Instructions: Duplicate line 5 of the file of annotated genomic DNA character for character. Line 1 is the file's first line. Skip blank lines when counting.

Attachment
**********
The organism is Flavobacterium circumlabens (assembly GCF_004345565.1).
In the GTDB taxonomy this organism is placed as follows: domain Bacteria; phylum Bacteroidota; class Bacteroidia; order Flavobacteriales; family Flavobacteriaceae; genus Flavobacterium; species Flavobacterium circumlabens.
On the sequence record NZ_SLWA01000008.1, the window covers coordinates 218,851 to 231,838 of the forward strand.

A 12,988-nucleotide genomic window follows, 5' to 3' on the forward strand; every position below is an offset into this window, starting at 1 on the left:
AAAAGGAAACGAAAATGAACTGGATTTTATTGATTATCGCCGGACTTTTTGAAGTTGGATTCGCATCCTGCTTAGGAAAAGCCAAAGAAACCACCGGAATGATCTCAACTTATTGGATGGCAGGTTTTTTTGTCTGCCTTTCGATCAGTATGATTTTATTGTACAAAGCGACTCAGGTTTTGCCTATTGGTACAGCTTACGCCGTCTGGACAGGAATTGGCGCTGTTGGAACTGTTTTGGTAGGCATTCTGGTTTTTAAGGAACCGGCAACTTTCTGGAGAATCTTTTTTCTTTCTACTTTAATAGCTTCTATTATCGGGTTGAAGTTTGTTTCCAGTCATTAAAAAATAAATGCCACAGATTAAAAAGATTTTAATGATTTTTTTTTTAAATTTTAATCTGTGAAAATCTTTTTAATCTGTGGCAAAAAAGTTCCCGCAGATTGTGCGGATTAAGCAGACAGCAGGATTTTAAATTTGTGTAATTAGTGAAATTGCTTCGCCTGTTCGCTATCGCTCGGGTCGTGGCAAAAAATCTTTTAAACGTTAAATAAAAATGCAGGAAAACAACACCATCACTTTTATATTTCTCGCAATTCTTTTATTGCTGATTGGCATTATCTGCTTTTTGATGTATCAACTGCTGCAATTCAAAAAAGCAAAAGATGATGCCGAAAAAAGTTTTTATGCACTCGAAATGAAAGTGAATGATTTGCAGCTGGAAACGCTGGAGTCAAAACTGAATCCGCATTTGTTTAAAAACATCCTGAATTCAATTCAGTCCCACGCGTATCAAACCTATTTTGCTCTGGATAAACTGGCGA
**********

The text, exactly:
AAAAGGAAACGAAAATGAACTGGATTTTATTGATTATCGCCGGACTTTTTGAAGTTGGATTCGCATCCTGCTTAGGAAAAGCCAAAGAAACCACCGGAATGATCTCAACTTATTGGATGGCAGGTTTTTTTGTCTGCCTTTCGATCAGTATGATTTTATTGTACAAAGCGACTCAGGTTTTGCCTATTGGTACAGCTTACGCCGTCTGGACAGGAATTGGCGCTGTTGGAACTGTTTTGGTAGGCATTCTGGTTTTTAAGGAACCGGCAACTTTCTGGAGAATCTTTTTTCTTTCTACTTTAATAGCTTCTATTATCGGGTTGAAGTTTGTTTCCAGTCATTAAAAAATAAATGCCACAGATTAAAAAGATTTTAATGATTTTTTTTTTAAATTTTAATCTGTGAAAATCTTTTTAATCTGTGGCAAAAAAGTTCCCGCAGATTGTGCGGATTAAGCAGACAGCAGGATTTTAAATTTGTGTAATTAGTGAAATTGCTTCGCCTGTTCGCTATCGCTCGGGTCGTGGCAAAAAATCTTTTAAACGTTAAATAAAAATGCAGGAAAACAACACCATCACTTTTATATTTCTCGCAATTCTTTTATTGCTGATTGGCATTATCTGCTTTTTGATGTATCAACTGCTGCAATTCAAAAAAGCAAAAGATGATGCCGAAAAAAGTTTTTATGCACTCGAAATGAAAGTGAATGATTTGCAGCTGGAAACGCTGGAGTCAAAACTGAATCCGCATTTGTTTAAAAACATCCTGAATTCAATTCAGTCCCACGCGTATCAAACCTATTTTGCTCTGGATAAACTGGCGA